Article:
Travis Tritt has spent almost 30 years working in country music, all the while never wavering in his traditional country style. These days, the singer says that he feels it's his mission to preserve the traditional sounds that first drew him to country music, when he was just a little boy growing up in rural Georgia.

"The songs that I grew up on were songs that were so important, because they talked about all of the things that normal, everyday, average, working people go through on a day-to-day basis," Tritt tells The Boot. "How you feel about somebody that you care about, somebody that you love; how you feel about your position, your social status, or your job, or the country that you live in -- and all of those songs from the era that I grew up in talked about all of those different things. And they meant something; they weren’t just little ditties that you could tap your toe to and go out and dance to. They were songs that were meaningful, and they had a message that I think resonated throughout the entire country."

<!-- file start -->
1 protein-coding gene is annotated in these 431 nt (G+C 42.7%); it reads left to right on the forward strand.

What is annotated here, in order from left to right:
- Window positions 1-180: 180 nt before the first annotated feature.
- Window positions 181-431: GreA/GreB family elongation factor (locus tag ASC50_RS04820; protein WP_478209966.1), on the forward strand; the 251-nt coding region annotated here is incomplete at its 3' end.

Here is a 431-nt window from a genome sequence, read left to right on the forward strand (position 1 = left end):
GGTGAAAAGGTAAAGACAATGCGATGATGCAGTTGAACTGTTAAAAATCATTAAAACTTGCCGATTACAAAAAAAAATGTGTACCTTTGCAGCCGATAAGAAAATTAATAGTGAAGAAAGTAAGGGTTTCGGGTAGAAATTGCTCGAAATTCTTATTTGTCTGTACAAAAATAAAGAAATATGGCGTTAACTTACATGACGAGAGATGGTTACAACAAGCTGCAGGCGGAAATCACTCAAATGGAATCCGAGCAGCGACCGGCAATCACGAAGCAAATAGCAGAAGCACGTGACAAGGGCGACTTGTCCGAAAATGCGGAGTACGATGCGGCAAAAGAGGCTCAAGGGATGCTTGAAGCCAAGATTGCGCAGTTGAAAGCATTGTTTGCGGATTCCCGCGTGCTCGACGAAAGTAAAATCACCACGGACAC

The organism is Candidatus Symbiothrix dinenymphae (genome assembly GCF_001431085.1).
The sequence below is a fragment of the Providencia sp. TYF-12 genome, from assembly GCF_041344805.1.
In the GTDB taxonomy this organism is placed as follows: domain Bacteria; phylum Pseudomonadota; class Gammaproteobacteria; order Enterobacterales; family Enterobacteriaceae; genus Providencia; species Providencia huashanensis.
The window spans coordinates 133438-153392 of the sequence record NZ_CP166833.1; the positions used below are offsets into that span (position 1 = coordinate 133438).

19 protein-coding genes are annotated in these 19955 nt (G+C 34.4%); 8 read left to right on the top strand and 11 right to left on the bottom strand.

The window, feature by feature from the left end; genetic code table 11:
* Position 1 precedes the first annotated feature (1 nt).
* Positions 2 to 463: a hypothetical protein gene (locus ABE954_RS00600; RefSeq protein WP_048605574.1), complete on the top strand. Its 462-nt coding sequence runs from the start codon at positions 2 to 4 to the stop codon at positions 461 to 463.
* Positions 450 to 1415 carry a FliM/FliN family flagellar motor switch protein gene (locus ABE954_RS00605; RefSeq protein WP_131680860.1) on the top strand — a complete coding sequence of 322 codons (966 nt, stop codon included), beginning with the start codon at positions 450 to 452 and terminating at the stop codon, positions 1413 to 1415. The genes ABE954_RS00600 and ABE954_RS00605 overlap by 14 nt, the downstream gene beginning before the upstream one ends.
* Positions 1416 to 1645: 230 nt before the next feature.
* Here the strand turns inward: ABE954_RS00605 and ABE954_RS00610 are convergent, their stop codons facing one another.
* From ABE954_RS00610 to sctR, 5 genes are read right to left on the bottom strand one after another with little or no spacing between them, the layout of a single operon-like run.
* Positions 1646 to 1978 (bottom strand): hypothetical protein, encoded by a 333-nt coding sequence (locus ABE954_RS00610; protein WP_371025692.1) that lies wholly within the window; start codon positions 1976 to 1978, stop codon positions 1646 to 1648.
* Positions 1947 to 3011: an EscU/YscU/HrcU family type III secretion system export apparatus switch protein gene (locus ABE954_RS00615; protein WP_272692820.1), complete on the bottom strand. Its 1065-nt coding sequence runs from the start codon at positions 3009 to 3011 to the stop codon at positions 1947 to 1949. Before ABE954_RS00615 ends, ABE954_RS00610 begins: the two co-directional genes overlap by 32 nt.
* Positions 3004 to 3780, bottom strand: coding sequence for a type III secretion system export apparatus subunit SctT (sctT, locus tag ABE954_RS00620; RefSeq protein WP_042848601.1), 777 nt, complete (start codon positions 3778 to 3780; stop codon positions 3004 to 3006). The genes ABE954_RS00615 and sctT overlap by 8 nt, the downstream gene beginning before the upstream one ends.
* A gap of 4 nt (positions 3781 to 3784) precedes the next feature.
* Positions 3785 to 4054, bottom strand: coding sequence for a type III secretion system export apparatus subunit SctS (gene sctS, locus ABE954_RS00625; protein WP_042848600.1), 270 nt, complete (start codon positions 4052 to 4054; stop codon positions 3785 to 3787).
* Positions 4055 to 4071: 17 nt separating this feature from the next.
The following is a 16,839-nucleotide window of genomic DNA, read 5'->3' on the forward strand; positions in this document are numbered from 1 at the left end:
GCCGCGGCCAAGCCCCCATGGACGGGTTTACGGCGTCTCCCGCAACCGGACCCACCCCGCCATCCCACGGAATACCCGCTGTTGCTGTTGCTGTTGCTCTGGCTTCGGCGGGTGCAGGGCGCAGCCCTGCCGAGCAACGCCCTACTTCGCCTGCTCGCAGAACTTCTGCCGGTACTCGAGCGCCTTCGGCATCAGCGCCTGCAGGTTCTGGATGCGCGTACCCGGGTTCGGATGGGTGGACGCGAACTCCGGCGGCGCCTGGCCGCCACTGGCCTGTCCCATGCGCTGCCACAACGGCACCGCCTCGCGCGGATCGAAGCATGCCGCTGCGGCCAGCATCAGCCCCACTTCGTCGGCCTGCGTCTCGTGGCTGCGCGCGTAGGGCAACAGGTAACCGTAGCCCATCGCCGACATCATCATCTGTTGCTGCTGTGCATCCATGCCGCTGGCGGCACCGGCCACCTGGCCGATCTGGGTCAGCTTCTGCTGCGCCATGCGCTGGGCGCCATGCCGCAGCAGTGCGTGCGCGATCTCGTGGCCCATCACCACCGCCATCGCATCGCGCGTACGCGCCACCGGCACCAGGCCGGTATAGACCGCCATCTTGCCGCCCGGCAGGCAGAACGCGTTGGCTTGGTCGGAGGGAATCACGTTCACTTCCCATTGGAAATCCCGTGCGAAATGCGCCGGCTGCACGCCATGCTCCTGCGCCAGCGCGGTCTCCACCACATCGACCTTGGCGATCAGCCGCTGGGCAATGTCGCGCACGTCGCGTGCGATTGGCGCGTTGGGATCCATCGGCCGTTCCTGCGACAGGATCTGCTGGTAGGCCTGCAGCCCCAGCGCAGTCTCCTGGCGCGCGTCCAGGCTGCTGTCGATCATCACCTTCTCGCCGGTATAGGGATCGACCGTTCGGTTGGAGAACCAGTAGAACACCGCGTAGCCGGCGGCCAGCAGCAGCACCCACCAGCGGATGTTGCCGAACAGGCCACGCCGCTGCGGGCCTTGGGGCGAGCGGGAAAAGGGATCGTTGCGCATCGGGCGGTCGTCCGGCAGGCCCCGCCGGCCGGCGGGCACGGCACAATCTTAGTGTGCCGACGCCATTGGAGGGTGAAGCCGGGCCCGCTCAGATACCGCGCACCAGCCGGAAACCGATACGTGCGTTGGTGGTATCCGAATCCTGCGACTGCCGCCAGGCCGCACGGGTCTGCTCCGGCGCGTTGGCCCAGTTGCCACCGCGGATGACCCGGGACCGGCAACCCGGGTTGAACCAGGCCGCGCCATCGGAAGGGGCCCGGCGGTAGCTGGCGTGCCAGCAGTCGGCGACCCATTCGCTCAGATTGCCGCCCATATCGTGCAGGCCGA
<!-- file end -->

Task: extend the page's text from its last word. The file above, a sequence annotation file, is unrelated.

Tritt is determined to continue being an ambassador for traditional country music -- he's also not afraid to voice his thoughts on social media, as he did when Beyonce performed at the 2016 CMA Awards -- even as other influences infiltrate the genre.

"I think it’s important to always be able to point to your roots and be able to say, ‘You know what? If it hadn’t been for these people opening up the doors for people like me, you would never have a continuation of the music that we’ve all come to love and respect so much over the years,'" he explains. "So I think that’s the biggest reason for always pointing back to the roots, for me, and I think that’s something that a lot of people out there, the listening audience, can relate to."

Tritt recently released a new live album and DVD, A Man and His Guitar — Live From the Franklin Theatre, which is available for purchase at Amazon and iTunes.

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